Adding to the troubled history of Terry Gilliam’s efforts to bring The Man Who Killed Don Quixote to fruition, Amazon Studios has dropped U.S. distribution rights to the film. IndieWire reports that Amazon, after contributing significant funding to the film, has left the domestic release in limbo just days before it is set to premiere at the Cannes Film Festival.
Amazon has thus far declined to comment, though apparently the decision is unrelated to the news that Gilliam suffered a stroke last weekend. The film, which is inspired by Miguel de Cervantes’ 17th century novel, Don Quixote, wrapped production on June 17, 2017. Gilliam first attempted to bring the story to film nearly twenty years ago, but the production was besieged by so many problems that it was abandoned.
Original star Jean Rochefort suffered a double hernia and slipped disc, flash floods decimated the set (destroying camera equipment), Nato jets swarmed overhead and ruined the soundtrack, actors failed to arrive onset (Johnny Depp was originally cast as Toby Grisoni, who is now played by Adam Driver), and the financiers determined that Rochefort’s injuries (along with the flooding) were not covered by insurance as they were Acts of God. These difficulties can be seen in the 2002 documentary Lost in La Mancha.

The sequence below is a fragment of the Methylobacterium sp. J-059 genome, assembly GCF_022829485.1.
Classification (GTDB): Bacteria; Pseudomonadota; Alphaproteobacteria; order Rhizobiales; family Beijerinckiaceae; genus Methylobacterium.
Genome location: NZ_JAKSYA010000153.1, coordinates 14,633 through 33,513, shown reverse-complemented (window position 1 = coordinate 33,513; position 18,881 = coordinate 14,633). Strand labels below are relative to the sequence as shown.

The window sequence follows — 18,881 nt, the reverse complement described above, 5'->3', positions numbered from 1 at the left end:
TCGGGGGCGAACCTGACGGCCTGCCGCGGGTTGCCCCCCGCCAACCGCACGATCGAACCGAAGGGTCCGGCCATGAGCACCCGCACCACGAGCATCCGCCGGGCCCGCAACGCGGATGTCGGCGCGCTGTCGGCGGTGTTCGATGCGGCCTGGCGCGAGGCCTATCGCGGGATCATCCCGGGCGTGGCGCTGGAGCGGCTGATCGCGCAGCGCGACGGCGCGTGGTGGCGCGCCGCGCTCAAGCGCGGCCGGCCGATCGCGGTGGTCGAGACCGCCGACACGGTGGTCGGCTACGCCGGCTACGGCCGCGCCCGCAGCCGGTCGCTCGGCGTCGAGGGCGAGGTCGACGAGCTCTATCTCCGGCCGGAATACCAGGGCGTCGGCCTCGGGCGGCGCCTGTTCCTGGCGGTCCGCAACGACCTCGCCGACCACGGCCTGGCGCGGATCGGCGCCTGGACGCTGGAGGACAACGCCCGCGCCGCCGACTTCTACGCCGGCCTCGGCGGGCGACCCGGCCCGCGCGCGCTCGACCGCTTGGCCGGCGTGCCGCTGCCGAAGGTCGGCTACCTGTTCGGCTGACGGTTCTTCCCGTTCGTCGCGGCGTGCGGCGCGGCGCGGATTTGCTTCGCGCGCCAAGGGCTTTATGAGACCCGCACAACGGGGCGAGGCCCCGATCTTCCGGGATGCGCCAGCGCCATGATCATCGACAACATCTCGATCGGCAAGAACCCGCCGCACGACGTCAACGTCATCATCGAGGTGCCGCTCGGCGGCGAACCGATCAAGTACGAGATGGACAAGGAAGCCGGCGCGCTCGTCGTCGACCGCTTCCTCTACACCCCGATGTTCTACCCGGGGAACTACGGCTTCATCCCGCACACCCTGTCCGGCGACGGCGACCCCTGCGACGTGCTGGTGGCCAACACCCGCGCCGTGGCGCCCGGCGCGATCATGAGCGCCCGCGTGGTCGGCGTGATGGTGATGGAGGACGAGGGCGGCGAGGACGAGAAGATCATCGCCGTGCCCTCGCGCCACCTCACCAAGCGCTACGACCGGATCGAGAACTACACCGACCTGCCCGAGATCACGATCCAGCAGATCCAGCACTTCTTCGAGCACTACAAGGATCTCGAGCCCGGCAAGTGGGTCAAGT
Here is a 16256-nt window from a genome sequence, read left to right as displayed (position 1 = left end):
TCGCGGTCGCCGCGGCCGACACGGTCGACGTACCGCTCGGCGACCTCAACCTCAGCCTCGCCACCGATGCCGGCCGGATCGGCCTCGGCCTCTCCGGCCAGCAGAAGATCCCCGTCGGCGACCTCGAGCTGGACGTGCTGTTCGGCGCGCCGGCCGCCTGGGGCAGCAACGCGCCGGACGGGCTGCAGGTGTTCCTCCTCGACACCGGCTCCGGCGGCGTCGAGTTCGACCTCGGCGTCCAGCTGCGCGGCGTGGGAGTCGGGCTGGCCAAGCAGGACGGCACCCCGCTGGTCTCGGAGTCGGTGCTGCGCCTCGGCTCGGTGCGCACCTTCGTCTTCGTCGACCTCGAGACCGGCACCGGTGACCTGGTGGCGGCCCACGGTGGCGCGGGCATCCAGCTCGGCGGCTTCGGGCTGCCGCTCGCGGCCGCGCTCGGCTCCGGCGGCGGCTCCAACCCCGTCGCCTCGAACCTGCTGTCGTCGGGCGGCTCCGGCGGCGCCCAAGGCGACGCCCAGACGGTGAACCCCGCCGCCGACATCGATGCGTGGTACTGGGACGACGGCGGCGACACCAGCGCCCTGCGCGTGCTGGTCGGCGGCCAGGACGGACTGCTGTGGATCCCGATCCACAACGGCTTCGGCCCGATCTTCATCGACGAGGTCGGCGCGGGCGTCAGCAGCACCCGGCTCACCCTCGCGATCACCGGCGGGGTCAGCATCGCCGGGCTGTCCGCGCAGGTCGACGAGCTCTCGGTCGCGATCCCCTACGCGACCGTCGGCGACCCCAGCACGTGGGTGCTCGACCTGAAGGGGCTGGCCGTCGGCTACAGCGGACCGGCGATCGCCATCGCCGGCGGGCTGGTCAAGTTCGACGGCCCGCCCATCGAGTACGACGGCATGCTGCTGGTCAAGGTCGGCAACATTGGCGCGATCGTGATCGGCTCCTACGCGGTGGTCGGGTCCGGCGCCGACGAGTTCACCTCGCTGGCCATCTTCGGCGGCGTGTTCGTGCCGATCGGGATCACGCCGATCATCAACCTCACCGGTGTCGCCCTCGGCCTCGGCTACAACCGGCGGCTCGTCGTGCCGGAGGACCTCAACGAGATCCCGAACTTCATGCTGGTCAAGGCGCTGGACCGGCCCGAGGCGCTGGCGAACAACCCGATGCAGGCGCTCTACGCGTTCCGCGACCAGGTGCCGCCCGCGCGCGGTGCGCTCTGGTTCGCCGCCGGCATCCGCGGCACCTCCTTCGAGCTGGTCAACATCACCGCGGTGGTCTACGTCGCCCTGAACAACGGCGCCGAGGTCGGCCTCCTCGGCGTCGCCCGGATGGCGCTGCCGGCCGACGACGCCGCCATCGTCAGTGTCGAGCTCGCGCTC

The Man Who Killed Don Quixote follows Toby (Driver), a disgruntled ad executive who gets sucked into a time traveling fantasy when a Spanish cobbler named Don Quixote (Jonathan Pryce) believes that he is a squire named Sancho Panza. Dreams merge with reality, much like the tale of Gilliam trying to bring his vision to the world.
Gilliam had the following to say about the Amazon deal prior to its dissolution: “I’m intrigued by their way of doing it. They go into the cinemas first and then a month or two afterwards they go into streaming. And I think that’s good because you get a chance to see it on the big screen, and yet I know that more people have seen my films on DVD than they have in the cinemas and that’s the reality of life now.” Hopefully a new distributor will step up and arrange a proper domestic release for the film. Gilliam has certainly suffered enough for his art.